Barcode scanners are commonly categorized by scanning capabilities, such as laser barcode scanners and imagers, but you may also find barcode scanners grouped according to class, such as POS (point-of-sale), industrial, and other types, or by function, such as handheld, wireless, and portable. Here are a few common terms used to define and categories barcode scanners.
Handheld Barcode Scanner – This broad term refers to barcode scanners that are portable and easily used with one-hand operation. These scanners typically use a trigger-like mechanism with point-and-scan functionality. Handheld barcode scanners may be corded or cordless, capable of scanning any combination of 1D, 2D, and postal codes, and capture barcodes using a laser or imaging technology.
Laser Barcode Scanners – Laser barcode scanners, typically, are compatible with 1D barcodes only. These scanners rely on a laser beam light source, which is scanned back and forth across the bar code. The bar code is decoded using a photo diode which measures the light intensity reflected back from the laser, and a decoder interprets the waveforms produced as a result. The barcode reader then sends the information to your computing source in a more traditional data format.
Image Barcode Scanners – An imager, or image barcode scanner, relies on image capture rather than a laser to read and interpret barcodes. Barcode labels are decoded using sophisticated digital image processing functionality.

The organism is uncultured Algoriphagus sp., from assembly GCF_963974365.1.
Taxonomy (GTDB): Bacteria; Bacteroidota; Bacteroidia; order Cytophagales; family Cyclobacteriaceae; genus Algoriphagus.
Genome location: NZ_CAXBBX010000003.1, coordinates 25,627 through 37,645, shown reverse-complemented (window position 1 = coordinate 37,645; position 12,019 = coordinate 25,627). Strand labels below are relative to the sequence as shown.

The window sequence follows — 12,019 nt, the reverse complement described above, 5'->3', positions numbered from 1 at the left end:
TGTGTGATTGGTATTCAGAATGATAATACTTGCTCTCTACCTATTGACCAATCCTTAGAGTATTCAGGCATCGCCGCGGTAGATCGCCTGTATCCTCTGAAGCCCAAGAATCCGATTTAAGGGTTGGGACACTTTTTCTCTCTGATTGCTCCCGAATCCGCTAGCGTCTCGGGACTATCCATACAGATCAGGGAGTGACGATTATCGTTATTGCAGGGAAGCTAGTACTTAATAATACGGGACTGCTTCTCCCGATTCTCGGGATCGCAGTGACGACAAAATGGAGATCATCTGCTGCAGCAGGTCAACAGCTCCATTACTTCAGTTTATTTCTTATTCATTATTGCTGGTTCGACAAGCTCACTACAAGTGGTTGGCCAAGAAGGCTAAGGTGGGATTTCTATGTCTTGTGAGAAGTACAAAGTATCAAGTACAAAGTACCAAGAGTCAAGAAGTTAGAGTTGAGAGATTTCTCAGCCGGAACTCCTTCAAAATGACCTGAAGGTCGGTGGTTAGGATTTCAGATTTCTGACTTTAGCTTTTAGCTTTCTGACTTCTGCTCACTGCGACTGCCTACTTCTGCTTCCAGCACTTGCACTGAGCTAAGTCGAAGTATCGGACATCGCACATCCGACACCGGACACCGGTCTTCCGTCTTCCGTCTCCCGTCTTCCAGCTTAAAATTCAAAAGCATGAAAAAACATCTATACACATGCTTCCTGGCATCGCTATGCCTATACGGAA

Wireless or Cordless Handheld Barcode Scanners – Wireless, or cordless barcode scanners, rely on a rechargeable power source to provide cord-free operation. These barcode scanners may be laser or image scanners. A key consideration in choosing this type of barcode scanner is how long a full battery charge lasts, on average, under typical use. If your scanning needs require staff to be in the field, away from a charging source, for many hours, you’ll want a barcode scanner with a long battery life.
Industrial Barcode Scanners – Some handheld barcode scanners are called industrial barcode scanners. This typically indicates that the scanner is constructed with durable plastics and other materials that allow it to function in less-than-ideal or harsh environments. These scanners are also tested and sometimes classified with an IP rating (Ingress Protection Rating), an international rating system that classifies electronics based on resistance to environmental hazards such as dust, moisture, and other conditions.
Omni-Directional Barcode Scanners – Omni-directional barcode scanners rely on a laser, but a complex and interwoven series of lasers creating a mixed-grid pattern, rather than a single, straight-line laser. Omni-directional barcode scanners are laser scanners, but the omni-directional functionality enables these scanners to decode 2D barcodes in addition to 1D barcodes.
Post time: Jun-10-2021